Tomato growers, distributors and brokers in Santa Cruz County are bracing for price increases and possible layoffs in the wake of a new pricing agreement.
In response to complaints from Florida tomato growers that Mexican tomatoes were being undersold, the U.S. Commerce Department announced price increases earlier this week and the uncertainty of the impact has many worried.
Come March, when the new prices take effect, buyers could be looking at increases of up to 50 percent for the vine-ripened produce, which is used in everything from sauces and salads to ketchup and salsa.
"Fruits and vegetables are not medicine and consumers will simply not buy them if they're too expensive," said Jaime Chamberlain, president of Nogales, Ariz.-based J-C Distributing Inc.
He predicts the first impact will be on consumers of fast food, where the thickness or number of tomato slices could be reduced to make up for price increase.
The hit to shoppers in the produce aisles will depend on how much retailers are willing to reduce their profit margins, Chamberlain said.
The agreement with Mexico's tomato industry suspended an investigation that started when Florida tomato growers complained that Mexican producers were selling fresh tomatoes for less than the production cost. Some claimed that Mexican growers were bringing tomatoes across the border without a fixed price and taking any offer to sell them.
The Fresh Produce Association of the Americas, based in Nogales, led the fight for the suspension agreement, but its president said he was shocked by the amount of the increase - up to 10 cents per pound for wholesale.
Already some growers are talking about moving away from tomatoes to other produce.
"There is a feeling around Nogales that we're going to lose some market share and that's going to take some time to recover from," said Lance Jungmeyer, the produce association's president. "The industry is not going anywhere, but there will be a contraction."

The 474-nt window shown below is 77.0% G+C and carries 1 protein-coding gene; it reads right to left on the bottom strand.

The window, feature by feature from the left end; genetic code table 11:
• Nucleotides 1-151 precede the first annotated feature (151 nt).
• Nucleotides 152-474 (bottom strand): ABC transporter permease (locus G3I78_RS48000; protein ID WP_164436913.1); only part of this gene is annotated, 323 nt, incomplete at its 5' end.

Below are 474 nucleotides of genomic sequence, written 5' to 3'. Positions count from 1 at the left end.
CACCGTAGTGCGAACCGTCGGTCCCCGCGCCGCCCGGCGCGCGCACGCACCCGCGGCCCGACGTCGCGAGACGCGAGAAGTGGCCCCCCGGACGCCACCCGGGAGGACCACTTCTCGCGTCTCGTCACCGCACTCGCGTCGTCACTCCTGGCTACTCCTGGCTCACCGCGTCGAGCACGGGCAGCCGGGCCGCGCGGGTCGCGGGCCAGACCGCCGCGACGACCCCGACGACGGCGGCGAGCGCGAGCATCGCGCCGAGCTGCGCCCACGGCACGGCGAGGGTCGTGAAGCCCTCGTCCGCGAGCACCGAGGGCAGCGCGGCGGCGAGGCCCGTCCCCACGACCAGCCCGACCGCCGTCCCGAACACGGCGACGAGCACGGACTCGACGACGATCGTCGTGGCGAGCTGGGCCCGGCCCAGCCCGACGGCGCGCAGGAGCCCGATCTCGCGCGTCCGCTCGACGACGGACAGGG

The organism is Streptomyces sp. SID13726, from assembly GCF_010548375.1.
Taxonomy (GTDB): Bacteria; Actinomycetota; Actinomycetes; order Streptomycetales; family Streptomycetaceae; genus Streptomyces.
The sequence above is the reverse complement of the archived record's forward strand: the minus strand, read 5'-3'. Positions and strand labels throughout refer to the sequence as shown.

He said it's "not as bad as it could have been" and avoiding a trade war with Mexico was critical to prevent tariffs on southbound goods.
Some believe the move was an attempt to close the U.S. market to tomato imports from Mexico and Jungmeyer said, "It will be a thorn in the side of U.S.-Mexican relations for years to come."
He said a bright spot in the agreement is the change in compliance requirements. Under the old rules, 85 percent of companies had to be in compliance or the whole industry was cited. The new agreement calls for 100 percent compliance but offending companies will be cited individually.
"That's a positive change because companies that are members of my association are in compliance and will not face punishment," he said.
Tom Karst, national editor of produce magazine The Packer, said U.S. growers are still expressing concern that Mexican growers and distributors will try to circumvent the new pricing schedule and sell their produce cheaper.
"If there are safeguards in place to make sure sales are done in the way they want, well then, prices will go up," he said. "How that affects the market going forward is the big question. At this point it's really speculation."
Nogales Mayor Arturo Garino planned to meet with distributors and brokers today to discuss the potential impacts. "As the leader of the community, I have to do what I can to support this industry," he said. "A lot of people in the community depend on it."
About $1.8 billion worth of tomatoes are processed through Nogales each year.
Contact reporter Gabriela Rico at email@example.com or 573-4232.